As awareness of safeguarding issues such as peer-on-peer abuse grows so schools seek advice on what is expected from them.

New information

The updated KCSIE guidance provides more information on:

  • Child criminal exploitation, for example children used to carry drugs or money from urban to rural areas.
  • Homelessness.
  • Domestic abuse.
  • Child sexual exploitation.
  • So-called “honour-based” violence.
  • Keeping children safe online.

However, it is peer-on-peer sexual violence and harassment that is given particular attention. A new “Part 5” has been added to the KCSIE statutory guidance to help schools tackle and respond to peer-on-peer sexual harassment, abuse and violence. Schools should review their child protection policy to ensure that it includes reference to this. School policy must declare a clear rejection of behaviour that has perhaps been tolerated in the past and considered to be “banter”.

Schools should ensure that they have adequate risk assessments in place if any reports of sexual violence or harassment are made and that they have the clear procedures to follow for supporting victims and those accused.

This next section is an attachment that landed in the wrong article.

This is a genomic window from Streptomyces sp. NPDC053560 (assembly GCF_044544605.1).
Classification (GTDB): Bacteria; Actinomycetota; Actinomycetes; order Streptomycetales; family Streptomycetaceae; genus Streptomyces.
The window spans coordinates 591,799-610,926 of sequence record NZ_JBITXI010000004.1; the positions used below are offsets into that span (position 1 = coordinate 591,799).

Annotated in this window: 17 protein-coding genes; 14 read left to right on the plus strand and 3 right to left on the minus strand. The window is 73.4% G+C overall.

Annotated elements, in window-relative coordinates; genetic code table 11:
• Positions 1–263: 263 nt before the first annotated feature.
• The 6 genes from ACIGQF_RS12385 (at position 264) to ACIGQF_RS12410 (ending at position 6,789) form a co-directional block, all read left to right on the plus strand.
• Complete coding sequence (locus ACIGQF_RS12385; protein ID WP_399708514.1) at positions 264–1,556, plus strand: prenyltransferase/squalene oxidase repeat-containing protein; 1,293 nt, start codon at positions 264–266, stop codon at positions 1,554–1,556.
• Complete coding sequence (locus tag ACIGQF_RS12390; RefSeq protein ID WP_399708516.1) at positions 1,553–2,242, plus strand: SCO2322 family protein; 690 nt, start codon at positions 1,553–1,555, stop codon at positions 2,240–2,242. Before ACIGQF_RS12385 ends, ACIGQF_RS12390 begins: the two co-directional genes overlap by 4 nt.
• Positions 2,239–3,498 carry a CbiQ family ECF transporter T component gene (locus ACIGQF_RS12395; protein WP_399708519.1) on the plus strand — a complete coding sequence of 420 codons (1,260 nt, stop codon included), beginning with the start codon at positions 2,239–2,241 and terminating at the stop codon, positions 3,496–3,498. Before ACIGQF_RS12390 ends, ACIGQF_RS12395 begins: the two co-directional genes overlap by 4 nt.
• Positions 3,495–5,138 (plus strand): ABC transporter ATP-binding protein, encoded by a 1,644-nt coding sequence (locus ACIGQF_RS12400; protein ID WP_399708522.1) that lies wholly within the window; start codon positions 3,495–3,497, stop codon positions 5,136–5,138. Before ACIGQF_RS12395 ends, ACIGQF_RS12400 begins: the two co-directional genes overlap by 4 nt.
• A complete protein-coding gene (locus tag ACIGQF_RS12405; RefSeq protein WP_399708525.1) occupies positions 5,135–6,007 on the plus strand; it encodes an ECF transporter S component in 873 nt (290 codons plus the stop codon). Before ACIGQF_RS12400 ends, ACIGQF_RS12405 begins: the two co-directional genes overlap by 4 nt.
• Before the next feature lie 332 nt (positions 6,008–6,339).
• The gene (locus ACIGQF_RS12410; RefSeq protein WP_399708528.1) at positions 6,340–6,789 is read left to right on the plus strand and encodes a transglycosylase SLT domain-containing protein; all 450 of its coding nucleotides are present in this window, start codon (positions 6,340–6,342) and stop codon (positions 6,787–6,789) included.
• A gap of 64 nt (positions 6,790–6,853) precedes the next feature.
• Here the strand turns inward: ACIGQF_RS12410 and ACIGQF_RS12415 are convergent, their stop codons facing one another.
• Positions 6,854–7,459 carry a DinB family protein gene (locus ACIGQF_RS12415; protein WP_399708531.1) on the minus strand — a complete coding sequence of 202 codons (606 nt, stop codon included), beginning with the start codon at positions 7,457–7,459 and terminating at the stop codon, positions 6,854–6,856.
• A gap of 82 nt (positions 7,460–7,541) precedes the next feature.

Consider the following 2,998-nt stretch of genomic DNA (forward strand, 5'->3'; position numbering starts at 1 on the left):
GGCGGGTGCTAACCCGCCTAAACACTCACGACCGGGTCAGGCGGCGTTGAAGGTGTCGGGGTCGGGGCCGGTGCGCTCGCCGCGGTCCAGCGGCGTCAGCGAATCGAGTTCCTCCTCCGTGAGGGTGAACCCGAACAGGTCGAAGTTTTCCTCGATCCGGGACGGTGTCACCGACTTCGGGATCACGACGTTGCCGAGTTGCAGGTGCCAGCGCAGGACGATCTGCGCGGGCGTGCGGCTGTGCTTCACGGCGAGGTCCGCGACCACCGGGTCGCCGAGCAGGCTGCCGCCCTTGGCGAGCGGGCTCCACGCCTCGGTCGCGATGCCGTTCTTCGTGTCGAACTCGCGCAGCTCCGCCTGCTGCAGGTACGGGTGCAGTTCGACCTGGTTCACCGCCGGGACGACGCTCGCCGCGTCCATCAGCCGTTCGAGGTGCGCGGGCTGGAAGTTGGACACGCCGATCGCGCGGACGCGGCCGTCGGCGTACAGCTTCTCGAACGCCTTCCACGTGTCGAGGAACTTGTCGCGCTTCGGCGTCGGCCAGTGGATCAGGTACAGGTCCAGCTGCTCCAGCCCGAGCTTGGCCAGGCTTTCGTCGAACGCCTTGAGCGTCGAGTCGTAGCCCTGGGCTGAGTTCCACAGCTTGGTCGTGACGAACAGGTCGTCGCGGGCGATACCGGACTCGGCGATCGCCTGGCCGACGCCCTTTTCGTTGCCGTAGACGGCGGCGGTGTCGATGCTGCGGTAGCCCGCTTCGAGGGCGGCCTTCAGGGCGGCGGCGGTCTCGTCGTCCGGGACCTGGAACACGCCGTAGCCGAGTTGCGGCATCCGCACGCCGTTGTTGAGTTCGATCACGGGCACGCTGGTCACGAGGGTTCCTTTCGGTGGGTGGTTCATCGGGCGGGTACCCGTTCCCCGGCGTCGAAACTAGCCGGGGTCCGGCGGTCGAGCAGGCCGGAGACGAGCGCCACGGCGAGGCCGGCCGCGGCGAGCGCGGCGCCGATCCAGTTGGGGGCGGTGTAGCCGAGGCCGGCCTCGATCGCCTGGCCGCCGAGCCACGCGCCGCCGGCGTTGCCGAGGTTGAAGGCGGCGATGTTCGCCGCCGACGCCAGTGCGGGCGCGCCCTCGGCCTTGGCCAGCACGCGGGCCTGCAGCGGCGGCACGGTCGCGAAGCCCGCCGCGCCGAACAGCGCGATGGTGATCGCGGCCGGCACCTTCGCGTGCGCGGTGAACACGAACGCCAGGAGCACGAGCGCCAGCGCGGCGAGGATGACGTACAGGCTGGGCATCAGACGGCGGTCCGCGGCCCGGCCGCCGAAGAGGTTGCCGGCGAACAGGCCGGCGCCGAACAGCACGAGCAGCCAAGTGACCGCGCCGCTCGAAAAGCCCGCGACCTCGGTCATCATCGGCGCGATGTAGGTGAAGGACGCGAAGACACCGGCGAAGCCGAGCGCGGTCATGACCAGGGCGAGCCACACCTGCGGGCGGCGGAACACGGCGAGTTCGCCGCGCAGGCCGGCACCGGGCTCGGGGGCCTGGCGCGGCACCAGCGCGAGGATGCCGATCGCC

The Designated Safeguarding Lead (DSL)

The guidance is clear, everyone has a key role in ensuring the protection of children. This cannot be delegated in the same way as other responsibilities. Having said that, the role of the DSL is also a feature of this guidance. In particular, the equally important status of the deputy DSL who should have the role clearly identified in their job description.

Staff should understand that if neither the DSL nor deputy are available then they must make sure that action is still taken. The DSL should have had training in online safety and SEND and feel confident that they have relevant and up-to-date knowledge.

The vulnerable

The new guidance includes a list of children for whom staff should be particularly alert. Children who were previously looked after but aren’t any longer receive a special mention and the DSL must take responsibility for their attainment with support from the virtual head.

The new guidance pays particular attention to pupils with SEND with reference to their vulnerability and also to the issue of restraint. It points towards the need for additional pastoral as well as academic support for this group of pupils. The school’s behaviour policy should include reference to how the school actively works to support pupils with SEND and minimise the need for restraint to be used.

Where a school uses alternative provision they should check the arrangements for ensuring that there is appropriate safeguarding provided there. The provider must meet the safeguarding needs of the pupils.

Recruitment and the Single Central Record (SCR)